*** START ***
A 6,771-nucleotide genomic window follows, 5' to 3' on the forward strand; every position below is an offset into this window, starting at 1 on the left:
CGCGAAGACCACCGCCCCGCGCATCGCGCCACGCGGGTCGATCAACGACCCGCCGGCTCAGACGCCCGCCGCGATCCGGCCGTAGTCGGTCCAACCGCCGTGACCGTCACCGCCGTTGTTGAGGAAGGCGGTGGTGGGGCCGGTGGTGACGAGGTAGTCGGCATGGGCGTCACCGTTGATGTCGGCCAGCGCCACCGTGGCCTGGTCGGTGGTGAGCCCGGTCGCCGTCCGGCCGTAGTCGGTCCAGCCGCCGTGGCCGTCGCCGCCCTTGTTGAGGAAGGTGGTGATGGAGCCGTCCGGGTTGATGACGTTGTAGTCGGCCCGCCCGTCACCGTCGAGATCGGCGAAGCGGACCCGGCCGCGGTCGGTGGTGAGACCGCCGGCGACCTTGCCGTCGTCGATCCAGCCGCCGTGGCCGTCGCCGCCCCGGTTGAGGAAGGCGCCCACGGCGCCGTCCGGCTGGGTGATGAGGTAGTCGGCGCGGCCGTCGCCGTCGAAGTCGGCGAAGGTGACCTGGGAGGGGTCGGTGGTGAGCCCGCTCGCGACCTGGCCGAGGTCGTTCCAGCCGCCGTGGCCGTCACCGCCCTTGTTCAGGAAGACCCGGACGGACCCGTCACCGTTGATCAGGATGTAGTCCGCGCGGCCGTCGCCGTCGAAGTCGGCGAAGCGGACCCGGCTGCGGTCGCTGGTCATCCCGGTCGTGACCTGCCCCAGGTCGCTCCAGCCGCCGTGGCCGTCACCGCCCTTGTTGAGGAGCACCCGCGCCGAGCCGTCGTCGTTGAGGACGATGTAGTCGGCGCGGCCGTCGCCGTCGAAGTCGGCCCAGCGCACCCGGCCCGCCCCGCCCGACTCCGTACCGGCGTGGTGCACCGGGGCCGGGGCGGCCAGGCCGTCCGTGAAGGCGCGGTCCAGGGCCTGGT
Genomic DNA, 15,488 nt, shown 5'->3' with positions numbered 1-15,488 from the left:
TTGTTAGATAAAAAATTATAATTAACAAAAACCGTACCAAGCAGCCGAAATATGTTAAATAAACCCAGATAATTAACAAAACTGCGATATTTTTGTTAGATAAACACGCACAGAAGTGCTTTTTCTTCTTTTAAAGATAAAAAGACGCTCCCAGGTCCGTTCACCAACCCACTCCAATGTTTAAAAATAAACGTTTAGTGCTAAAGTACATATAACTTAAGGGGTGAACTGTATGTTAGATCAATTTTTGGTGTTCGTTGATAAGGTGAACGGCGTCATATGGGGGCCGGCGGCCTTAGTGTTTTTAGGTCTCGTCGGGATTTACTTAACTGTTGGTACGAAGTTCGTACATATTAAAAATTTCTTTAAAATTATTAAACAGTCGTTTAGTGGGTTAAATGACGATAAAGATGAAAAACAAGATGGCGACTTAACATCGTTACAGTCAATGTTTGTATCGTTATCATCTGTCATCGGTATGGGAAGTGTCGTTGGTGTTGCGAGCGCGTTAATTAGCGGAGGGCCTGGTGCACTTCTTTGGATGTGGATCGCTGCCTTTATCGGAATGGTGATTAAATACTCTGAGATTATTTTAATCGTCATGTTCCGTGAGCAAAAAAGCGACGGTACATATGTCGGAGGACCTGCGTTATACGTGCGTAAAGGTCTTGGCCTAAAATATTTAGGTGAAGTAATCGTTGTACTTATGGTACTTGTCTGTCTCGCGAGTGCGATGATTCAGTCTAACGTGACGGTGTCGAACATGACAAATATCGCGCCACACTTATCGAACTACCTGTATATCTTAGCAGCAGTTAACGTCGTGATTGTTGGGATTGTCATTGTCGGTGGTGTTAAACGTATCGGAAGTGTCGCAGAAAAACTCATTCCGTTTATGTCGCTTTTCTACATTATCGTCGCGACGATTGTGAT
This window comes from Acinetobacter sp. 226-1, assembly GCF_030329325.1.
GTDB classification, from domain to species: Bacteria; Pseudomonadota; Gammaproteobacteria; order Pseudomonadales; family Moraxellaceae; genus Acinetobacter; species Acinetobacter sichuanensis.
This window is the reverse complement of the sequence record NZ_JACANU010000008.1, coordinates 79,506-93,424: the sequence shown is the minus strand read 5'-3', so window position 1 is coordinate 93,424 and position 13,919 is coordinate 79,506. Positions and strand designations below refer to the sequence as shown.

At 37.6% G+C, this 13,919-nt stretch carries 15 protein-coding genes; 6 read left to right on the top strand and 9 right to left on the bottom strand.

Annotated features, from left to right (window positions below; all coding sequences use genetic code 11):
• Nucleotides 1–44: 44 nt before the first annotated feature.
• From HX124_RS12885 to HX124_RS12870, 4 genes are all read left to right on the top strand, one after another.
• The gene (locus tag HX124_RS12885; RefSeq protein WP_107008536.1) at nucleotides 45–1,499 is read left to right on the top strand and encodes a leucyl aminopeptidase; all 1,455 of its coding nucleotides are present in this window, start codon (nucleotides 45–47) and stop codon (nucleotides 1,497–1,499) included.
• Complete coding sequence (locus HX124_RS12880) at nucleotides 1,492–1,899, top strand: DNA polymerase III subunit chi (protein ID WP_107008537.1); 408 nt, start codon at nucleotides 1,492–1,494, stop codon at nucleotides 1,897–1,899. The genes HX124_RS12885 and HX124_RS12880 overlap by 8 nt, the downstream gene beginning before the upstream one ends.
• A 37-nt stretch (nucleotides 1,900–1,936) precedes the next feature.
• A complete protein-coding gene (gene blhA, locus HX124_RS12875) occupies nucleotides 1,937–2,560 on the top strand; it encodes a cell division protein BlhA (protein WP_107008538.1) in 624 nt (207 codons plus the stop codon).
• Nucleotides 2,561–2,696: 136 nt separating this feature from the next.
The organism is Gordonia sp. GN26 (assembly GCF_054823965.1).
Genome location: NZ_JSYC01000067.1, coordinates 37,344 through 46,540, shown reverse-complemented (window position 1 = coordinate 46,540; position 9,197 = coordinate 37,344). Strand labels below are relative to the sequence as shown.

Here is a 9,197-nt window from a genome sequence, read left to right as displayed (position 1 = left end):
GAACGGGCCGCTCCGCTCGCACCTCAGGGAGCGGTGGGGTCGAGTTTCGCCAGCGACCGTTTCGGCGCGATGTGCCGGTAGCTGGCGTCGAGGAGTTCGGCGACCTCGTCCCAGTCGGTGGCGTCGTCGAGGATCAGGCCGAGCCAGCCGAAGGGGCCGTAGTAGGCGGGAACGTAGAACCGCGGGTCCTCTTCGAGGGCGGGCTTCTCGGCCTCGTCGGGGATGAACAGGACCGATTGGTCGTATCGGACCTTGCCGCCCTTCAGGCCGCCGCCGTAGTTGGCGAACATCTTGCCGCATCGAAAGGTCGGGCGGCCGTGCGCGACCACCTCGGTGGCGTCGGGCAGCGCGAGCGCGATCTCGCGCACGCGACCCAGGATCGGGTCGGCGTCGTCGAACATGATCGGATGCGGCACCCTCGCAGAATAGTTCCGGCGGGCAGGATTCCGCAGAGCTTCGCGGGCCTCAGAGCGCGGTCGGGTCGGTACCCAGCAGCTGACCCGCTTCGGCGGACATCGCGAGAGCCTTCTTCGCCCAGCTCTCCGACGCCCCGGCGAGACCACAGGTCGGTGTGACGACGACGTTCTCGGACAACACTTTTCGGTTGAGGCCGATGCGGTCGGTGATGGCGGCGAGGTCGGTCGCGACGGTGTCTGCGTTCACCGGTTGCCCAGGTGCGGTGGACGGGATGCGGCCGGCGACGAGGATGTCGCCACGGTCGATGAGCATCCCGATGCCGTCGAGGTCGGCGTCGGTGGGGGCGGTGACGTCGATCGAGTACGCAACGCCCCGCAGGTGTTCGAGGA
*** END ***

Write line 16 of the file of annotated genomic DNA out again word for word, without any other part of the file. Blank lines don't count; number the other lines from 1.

• Nucleotides 2,561–2,696: 136 nt separating this feature from the next.